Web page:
It’s Day 25 of #The30DayHomeRefresh – an easy way to refresh a room and add some personality is to hang artwork on your walls. If your walls are bare, consider adding purchased artwork, family photos, framed maps, paintings that family and friends have made, photos you’ve taken, etc. If you have things on your walls now, consider switching pieces between rooms (yes this may require some hole patching) for a quick refresh. Clients are always surprised to see how different a particular piece of art looks when we move it into a new room during the design process.
If you’re in the market for some new artwork, some of our favorite online shops are Etsy, Society6, Minted, Juniper Print Shop, Art Finder, Saatchi Art, and Tappan Collective. Some of these sites offer one of a kind pieces and others offer prints that make purchasing these pieces and supporting the artists even more affordable. The key to selecting the right pieces for your home is simple – select pieces that you love, pieces that bring you joy!
I could write quite a bit about artwork, from selection to color palette and subject, it’s such a big topic. The focus of today’s project is going to be on determining the correct sizes and hanging heights for artwork, answering the questions we get most about artwork.
Art Hanging Heights
Most often, artwork is hung too high, the center of the piece of art should be at eye level. The horizontal midline of the artwork should be around 60” above the floor. If everyone is your household is very tall, you might need to adjust that number, 60” is the average eye height. When hanging multiple pieces of artwork in a row or in the same room, align the horizontal centers, not the top or bottom. Treat the groupings of artwork as one large piece in order to determine the horizontal center.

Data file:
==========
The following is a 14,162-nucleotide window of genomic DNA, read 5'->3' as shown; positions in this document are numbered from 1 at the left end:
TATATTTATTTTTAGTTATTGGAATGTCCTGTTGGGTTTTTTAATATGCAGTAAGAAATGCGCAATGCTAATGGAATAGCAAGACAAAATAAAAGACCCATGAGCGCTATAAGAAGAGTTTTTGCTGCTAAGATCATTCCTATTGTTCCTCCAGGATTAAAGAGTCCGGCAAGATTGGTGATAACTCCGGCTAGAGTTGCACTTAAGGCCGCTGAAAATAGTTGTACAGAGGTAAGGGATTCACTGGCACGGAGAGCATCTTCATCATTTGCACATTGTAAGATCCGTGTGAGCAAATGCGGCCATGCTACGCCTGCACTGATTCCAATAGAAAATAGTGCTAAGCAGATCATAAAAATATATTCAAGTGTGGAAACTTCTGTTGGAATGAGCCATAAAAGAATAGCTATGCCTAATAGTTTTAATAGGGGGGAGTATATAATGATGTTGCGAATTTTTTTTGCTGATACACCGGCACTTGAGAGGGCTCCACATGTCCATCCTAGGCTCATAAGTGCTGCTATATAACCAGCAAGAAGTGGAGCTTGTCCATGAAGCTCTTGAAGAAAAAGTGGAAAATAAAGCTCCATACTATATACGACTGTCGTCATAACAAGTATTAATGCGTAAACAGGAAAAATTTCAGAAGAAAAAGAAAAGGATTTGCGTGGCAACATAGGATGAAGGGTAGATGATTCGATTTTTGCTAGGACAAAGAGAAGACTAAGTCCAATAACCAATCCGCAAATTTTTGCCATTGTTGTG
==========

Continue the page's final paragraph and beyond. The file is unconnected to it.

To determine the size of artwork for a large blank wall, measure the width of the wall and multiply that number by .57 – the resulting number is the overall width of your artwork. That width could be made up of a single piece of artwork or it could be multiple pieces in a gallery wall that equals that overall width. The number you get isn’t a hard and fast rule but rather a guide to help you visualize.
If you’re hanging artwork above a piece of furniture, the artwork should relate to the furniture below. Here, you’ll break that 60” midline rule and instead put the artwork close to the piece of furniture, usually 8”-10” between the bottom of the frame and top of the furniture. If the furniture is low, you’ll want a tall piece of art to fill the height.
When hanging artwork over furniture, the width should relate to the furniture. Measure the width of a piece of furniture and multiple by 2/3, that will give you the ideal width of the artwork.
What other questions do you have about selecting and hanging artwork?